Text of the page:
The internet went off. Which just so happened to coincide with Henry's family text of "time to do chores". Harriet rolled out of her bed and squinted her eyes. She moseyed her way on up the stairs and out into the garage. She could hear dad's new power tool chopping up the leaves. And wanted to make sure that he saw her out and about looking busy. So she grabbed a bag of garbage and took it to the cans, making sure to wave at Henry as she passed by. He was too busy instructing Jonny on how to run the Leaf Master 3000. She could tell he was proud of the purchase. She could hear him yelling over the motor, "This thing is changing the way we're picking up leaves. Isn't it great!" Harriet rolled her eyes. She loved her dad, but sometimes, he could be a bit much. Always trying to use teenage lingo and make funny jokes. It was embarrassing. For an entire 6 months dad had told everyone he knew that over the weekend he was probably going to "Netflix and Chill". And he had no idea what it meant, but just kept repeating it over and over. To his clients at work, to his students at college, and even to his Sunday school class. He literally believed that it meant sitting down to relax and watch a movie. Never even crossed his mind that it could mean something different. Thankfully, one of his clients had broken the news that it was actually a euphemism for the "devil's tango". Henry was embarrassed. And Pam's co-workers got a kick out of the story. They even bought Henry and Pam a "Netflix and Chill" blanket for Eloise's baby shower. A pun that was certainly intended. So dad could be a tad literal, and a bit exhaustive. But at least in this moment he wasn't angry.


The Leaf Master was a breeze to set up. Just as the advert had promised. And it chopped up those leaves even finer than Henry had expected. It was going to be a good day. Which was a relief to Henry. He'd worried Jonny was going to push back on helping with the leaves. His wife and randomly decided to clean out her car, and he'd had no idea why. Keeping a toddler occupied, especially the Red Headed Hurricane, Henry's nickname for Eloise, could take a tole on one's mental stability. Pam deciding last minute to clean out the car must have had to do something with that. Henry thought to himself. No matter, at least she was doing something useful. Henry did enjoy a clean car after all. And did he see Harriet out of the corner of his eye? Was she taking out the garbage. Unbelievable. He thought his family text for sure would have caused her stay another 20 minutes in her bedroom. But there she was, and actually doing her chores. It was going to be a great day. After-all, he just wanted everyone to be happy.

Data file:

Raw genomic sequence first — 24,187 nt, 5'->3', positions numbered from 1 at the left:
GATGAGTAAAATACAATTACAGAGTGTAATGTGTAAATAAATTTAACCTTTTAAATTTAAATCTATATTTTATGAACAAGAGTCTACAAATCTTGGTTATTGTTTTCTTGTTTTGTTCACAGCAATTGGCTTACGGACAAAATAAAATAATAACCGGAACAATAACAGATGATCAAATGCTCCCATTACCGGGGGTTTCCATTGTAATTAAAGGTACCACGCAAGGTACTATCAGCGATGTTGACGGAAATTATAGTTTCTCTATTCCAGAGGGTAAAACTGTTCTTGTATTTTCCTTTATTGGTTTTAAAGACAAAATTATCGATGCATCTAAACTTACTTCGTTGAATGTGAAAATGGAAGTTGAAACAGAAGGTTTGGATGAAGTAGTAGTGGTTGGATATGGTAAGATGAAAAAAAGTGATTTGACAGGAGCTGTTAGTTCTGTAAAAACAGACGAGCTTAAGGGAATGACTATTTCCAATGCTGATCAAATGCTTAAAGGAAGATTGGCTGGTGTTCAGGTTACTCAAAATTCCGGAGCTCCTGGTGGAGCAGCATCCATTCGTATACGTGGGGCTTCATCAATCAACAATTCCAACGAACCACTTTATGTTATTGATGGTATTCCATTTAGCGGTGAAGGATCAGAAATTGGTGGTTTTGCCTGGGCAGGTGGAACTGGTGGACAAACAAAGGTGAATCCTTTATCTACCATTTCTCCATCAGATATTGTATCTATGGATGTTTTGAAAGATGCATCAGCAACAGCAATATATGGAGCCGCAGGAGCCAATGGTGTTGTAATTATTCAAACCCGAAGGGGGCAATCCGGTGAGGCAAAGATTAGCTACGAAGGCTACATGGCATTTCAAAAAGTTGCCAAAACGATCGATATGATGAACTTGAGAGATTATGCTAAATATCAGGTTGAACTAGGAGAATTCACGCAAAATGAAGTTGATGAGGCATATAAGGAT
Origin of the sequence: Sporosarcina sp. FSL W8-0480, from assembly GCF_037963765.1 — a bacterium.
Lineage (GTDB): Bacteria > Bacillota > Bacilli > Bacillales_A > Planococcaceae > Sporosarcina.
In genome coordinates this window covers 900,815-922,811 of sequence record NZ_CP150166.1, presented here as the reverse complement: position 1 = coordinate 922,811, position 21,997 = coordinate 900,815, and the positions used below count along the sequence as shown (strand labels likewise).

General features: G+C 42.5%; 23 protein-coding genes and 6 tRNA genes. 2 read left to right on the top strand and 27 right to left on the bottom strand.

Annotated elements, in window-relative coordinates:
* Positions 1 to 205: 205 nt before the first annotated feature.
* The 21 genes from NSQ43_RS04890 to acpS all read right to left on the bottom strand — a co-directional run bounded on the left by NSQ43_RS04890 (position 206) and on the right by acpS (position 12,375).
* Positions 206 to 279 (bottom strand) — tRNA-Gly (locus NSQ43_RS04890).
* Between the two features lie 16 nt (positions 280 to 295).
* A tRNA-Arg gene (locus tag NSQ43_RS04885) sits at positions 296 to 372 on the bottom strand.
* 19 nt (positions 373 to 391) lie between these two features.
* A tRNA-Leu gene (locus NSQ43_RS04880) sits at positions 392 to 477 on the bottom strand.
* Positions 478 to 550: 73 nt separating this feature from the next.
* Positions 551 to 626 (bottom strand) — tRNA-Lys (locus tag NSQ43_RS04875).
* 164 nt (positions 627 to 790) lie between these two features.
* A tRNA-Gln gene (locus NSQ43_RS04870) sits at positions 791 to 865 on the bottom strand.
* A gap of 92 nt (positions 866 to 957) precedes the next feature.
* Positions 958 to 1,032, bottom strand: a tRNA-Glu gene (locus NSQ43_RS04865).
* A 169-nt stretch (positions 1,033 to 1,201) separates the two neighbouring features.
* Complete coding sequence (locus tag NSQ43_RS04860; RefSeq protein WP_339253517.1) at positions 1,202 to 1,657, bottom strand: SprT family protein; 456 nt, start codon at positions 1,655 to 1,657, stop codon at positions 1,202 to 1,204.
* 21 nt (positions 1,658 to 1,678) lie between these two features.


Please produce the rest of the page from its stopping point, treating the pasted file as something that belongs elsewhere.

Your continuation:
Later that night. Eloise was in bed, and the family settled down to say prayers. Henry prayed for the family business. Pam yawned and prayed for Eloise to stay healthy. Jonny hopped from chair to chair and told Henry at least four times he didn't have anything to pray for. And Harriet kept talking about how she wanted to own a farm and have a bunch of animals. Slightly frustrated Henry would eventually say, "Does anyone else have anything to pray for, I'm getting tired!?" Jonny piped up. Looked Henry square in the eye. "I'd like to pray for the Leaf Master 3000. It was a great machine for the family. And I had fun cleaning up the leaves today." A single tear formed in Henry's eye. And he thought to himself. "I sure am blessed to have the Leaf Master 3000." And just as the thought crossed his mind. There was a twinge in his spirit. Followed by an uncomfortable feeling of sadness. He looked around the room. He saw Jonny looking at him, waiting to see if he would laugh at his joke. He saw Pam. Exhausted and bored. He saw Harriet checked out and dreaming of her own future. The answer came quickly. His desire for perfection had driven them away. During his relentless drive to make them happy, he was missing their hearts. Mr. Leaf Master 3000 was out of his depth. He turned to Jonny, smiled, and said, "Good one son." Jonny smiled and ran downstairs. He picked up his wife's foot and began to massage it and said, "You seem tired." Pam smiled and laid back into relaxation, and whispered, "I am." He looked over to Harriet who was now rolling her eyes at the gross display of public affection being perpetrated by her parents. "Tell me what kind of horses would you have in the barn." Harriet smiled and began to talk about her dreams.


About the Author:

Dr. Corley is a Licensed Professional Counselor Supervisor (LPC-S) in Missouri and Licensed Clinical Professional Counselor (LCPC) in Kansas. He specializes in marriage counseling and trauma recovery.